Pros/cons of LogMeIn, TeamViewer, GoToMyPC

My work involves data collection from remote, inaccessible sites located around the world. I need to have highly-reliable methods of remote control. So I make sure every PC is Intel vPRO enabled, allowing me to power down, reboot, and even reinstall the operating system remotely from a HTTP vPro internal webserver on port 16992.

Checklist:
1) Intel vPro motherboard
2) Clonezilla DVD in DVD drive
3) Clonezilla HDD image on Blu-ray in drive or USB HDD / flash drive
4) Hardware Firewall (e.g. pfSense, m0n0wall) (don’t want to expose vPro ports to outside world).

What about the actual remote control? One can use SSH port forwarding and RDP/XRDP, but what about those who want to use LogMeIn or the like? I had this discussion recently and here were my points:

Pros of LogMeIn, TeamViewer, GoToMyPC commercial services:
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  • I would say that commercial remote desktop services such as LogMeIn are typically more secure on a Windows PC than just leaving port 3389 open to the internet. (One can use Cygwin OpenSSH server to SSH port forward to 3389, and/or user pfSense/m0n0wall hardware firewalls)
  • LogMeIn has convenient apps for smartphones and from a web browser (for open source choices, see AfreeRDP and Guacamole)

Cons of LogMeIn, TeamViewer, GoToMyPC commercial services:
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The downsides of LogMeIn-type commercial services have philosophical and practical aspects.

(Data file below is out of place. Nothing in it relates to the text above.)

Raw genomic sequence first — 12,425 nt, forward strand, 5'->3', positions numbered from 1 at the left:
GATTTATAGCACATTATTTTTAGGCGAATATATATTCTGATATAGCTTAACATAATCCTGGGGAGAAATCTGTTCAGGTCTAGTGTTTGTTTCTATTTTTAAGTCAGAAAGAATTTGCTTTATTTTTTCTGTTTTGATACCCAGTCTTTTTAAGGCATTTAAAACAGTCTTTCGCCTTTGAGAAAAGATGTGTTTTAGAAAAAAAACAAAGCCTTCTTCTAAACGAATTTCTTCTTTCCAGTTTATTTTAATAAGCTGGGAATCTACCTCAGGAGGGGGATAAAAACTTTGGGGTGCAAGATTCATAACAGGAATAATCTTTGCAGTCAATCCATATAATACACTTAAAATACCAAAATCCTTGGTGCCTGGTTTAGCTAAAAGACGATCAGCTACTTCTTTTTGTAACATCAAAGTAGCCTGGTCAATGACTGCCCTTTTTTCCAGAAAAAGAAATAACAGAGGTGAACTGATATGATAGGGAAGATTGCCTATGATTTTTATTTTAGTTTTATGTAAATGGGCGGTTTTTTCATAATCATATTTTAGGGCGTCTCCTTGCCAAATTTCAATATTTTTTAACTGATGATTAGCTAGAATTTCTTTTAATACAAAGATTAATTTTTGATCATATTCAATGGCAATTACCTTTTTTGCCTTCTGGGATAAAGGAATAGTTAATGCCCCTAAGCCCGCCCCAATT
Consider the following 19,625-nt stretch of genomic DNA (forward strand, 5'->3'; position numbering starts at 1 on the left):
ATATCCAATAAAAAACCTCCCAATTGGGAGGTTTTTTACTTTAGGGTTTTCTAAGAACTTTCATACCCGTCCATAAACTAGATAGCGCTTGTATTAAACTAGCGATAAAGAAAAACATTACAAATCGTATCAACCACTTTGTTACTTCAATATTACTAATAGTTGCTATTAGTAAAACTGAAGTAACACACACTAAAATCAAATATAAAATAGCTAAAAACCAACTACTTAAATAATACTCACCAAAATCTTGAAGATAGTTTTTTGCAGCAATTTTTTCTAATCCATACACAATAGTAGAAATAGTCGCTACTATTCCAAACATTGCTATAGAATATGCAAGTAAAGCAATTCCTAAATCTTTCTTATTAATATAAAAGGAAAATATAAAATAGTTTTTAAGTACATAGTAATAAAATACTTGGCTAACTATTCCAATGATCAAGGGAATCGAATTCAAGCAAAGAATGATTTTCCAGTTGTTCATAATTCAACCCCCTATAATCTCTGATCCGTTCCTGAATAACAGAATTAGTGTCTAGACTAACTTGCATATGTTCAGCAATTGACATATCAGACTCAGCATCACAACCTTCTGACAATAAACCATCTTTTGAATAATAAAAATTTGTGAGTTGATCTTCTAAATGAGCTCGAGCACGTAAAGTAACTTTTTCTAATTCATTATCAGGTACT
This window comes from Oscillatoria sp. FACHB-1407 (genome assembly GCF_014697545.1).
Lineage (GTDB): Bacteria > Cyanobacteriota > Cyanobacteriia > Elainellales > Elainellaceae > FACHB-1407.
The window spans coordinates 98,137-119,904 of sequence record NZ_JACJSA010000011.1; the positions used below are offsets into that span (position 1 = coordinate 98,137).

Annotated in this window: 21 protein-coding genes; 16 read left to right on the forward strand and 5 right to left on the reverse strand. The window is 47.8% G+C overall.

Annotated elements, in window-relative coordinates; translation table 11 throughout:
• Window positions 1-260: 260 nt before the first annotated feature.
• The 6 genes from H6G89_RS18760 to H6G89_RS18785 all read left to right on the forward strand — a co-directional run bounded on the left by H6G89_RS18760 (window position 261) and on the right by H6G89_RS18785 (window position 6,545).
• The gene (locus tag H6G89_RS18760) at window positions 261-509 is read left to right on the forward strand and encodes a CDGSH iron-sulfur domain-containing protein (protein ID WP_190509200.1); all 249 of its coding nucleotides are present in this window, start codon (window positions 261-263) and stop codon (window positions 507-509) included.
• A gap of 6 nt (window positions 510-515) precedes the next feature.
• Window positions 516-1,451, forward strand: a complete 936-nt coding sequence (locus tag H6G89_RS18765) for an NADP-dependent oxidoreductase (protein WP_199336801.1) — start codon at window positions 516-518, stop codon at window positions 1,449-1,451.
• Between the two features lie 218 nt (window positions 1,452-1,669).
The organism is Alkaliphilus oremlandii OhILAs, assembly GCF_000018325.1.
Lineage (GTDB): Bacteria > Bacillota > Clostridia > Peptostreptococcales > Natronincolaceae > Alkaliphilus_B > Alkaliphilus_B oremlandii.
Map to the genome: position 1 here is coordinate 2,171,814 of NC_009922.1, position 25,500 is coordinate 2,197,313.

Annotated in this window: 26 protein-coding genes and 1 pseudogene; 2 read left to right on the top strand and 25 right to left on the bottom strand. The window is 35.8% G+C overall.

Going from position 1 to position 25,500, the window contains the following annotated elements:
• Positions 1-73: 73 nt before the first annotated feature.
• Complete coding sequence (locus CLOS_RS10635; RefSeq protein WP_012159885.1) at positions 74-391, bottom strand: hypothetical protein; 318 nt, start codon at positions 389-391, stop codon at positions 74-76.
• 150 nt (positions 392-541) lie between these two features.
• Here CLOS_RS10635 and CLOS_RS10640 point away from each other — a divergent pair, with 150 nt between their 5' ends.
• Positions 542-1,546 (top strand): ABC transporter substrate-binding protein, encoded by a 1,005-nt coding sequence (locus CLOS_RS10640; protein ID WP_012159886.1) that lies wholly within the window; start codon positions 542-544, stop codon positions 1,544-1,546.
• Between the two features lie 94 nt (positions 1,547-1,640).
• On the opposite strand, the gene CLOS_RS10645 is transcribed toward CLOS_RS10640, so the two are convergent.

• Commercial services typically use proprietary (non-open-source) technologies for the central server and/or securing the connection. (Open source choices are using perhaps the same technology but open to world-wide security reviewers).
  • The convenience of commercial services (centralized server making the connections) is seen by some as a weakness (could have unknown hackers as employees, could shut down their server, raise prices, etc.).

With open-source software, I can also access my PCs with a “single click” from a phone or laptop, without having a 3rd party server involved, and with all free open-source software that I trust. I can do so from a web page without plugins (see Guacamole). The key point being that I don’t have a 3rd commercial party whom I have to trust and pay.

Some customers do not allow 3rd party remote control software to be used, and so I have become proficient at using open-source solutions for remote control of many systems.

Xrdp on Ubuntu 12.04 through 14.04

Note: ubuntu-2d was REMOVED from Ubuntu 12.10 onward. So for Xrdp on Ubuntu 12.10 and newer, observe the specific steps below.

For cases where you have to allow RDP users from Mac/Windows to connect to a linux machine, and for whatever reason you can’t install TightVNC on the Mac/Windows user PCs, you can try Xrdp, which creates an RDP server on port 3389 on the Linux PC.


sudo apt-get install xrdp

Now on ubuntu 12.04 we need to edit a configuration file

nano ~/.xsession

——————–
copy and paste [for Ubuntu 12.04 only]:

gnome-session --session=ubuntu-2d

[for Ubuntu 12.10 through 14.04]: copy and paste into ~/.xsession

exec openbox

then exit nano

and in Ubuntu 12.10 through 14.04, type:
sudo apt-get install openbox
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then type

sudo service xrdp restart

Note: For Ubuntu 12.10 and Ubuntu 13.04 ONLY, you can also use gnome-session-fallback. But gnome-session-fallback is BROKEN in Ubuntu 13.10. You can also use XFCE in any of these Ubuntu versions.

Note, if you use Openbox, you’ll just see a grey screen upon typing password at Xrdp login. Right-click mouse to open menu.

Note: If you just get a gray screen, trying editing
/etc/xrdp/startwm.sh
to just have

----------
#!/bin/sh

if [ -r /etc/default/locale ]; then
. /etc/default/locale
export LANG LANGUAGE
fi

exec openbox
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